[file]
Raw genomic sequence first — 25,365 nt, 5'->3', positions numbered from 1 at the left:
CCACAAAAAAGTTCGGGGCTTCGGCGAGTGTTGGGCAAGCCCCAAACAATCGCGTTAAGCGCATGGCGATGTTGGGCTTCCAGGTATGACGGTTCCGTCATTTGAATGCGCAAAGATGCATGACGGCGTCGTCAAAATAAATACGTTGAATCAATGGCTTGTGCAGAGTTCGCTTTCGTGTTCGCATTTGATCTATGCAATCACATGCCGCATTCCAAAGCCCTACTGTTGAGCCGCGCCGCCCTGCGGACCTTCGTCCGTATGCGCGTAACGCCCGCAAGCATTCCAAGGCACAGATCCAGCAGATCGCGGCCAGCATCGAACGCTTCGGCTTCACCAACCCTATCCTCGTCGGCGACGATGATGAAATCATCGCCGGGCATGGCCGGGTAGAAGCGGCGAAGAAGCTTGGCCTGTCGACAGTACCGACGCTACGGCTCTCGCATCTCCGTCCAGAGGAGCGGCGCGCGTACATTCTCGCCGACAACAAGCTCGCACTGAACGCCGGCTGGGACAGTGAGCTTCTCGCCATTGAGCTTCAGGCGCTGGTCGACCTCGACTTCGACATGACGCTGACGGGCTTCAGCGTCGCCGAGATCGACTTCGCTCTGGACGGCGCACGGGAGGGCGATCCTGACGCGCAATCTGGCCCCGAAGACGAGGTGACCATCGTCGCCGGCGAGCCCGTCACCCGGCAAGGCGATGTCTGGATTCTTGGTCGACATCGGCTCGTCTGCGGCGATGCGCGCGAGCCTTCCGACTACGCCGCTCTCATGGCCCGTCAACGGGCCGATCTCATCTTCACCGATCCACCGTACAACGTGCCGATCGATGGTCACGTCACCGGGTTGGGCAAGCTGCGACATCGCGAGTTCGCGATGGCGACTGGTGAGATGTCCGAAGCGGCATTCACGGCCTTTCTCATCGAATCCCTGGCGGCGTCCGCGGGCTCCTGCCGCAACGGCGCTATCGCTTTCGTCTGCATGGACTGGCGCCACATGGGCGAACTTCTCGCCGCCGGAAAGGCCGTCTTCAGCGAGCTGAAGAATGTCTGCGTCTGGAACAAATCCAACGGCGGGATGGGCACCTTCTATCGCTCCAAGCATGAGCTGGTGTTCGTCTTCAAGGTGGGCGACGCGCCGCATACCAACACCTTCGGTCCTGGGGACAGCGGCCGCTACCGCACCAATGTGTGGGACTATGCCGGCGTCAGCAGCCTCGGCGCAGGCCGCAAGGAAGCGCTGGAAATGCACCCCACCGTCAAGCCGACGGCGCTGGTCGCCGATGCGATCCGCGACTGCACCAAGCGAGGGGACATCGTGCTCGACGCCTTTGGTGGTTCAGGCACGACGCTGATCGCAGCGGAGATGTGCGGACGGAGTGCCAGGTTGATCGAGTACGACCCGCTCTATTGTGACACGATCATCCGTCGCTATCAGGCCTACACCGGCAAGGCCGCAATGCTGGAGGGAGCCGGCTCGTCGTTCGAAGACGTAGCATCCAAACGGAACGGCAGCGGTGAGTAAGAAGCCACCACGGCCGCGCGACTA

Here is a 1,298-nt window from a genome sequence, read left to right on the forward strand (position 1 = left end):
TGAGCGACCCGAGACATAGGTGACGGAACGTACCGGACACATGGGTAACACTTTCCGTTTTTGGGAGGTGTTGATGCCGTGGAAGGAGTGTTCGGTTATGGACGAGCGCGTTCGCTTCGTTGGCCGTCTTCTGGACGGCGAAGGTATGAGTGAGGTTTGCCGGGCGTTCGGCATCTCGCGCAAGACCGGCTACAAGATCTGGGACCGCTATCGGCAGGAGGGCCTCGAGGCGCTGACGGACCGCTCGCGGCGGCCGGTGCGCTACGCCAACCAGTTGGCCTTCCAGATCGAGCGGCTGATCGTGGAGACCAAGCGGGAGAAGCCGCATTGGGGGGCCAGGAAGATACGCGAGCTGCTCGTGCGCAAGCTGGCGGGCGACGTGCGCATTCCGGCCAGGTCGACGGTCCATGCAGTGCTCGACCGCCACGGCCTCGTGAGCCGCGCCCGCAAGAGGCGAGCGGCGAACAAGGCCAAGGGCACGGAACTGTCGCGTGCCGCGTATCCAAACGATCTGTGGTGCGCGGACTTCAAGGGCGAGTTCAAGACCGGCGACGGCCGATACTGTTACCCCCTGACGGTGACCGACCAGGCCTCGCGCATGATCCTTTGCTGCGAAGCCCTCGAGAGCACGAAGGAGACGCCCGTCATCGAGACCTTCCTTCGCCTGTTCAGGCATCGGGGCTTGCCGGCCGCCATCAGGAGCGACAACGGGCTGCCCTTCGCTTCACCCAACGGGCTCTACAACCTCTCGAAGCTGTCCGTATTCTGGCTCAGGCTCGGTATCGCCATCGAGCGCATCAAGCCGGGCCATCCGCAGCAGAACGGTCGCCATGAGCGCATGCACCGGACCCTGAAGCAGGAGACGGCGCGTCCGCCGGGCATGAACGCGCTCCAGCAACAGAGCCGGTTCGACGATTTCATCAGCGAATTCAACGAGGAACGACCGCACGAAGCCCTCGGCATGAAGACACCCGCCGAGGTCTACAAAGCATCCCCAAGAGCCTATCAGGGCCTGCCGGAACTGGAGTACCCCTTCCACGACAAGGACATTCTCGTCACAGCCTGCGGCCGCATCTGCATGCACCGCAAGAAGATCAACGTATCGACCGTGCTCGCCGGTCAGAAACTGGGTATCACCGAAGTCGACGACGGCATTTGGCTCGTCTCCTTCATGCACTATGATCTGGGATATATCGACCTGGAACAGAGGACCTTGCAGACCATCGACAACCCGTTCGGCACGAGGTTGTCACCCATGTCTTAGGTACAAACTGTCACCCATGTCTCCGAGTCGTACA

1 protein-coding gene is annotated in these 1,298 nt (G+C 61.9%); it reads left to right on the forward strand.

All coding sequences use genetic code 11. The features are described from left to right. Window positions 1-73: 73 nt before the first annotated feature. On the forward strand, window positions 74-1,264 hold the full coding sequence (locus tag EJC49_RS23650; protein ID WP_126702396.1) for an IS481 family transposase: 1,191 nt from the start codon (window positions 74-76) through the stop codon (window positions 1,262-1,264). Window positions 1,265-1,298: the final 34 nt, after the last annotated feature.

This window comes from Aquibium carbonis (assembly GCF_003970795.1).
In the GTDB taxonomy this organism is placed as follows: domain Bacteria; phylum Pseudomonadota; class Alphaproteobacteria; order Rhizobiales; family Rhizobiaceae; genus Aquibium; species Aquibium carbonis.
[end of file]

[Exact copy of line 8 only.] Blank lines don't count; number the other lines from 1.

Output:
In the GTDB taxonomy this organism is placed as follows: domain Bacteria; phylum Pseudomonadota; class Alphaproteobacteria; order Rhizobiales; family Rhizobiaceae; genus Aquibium; species Aquibium carbonis.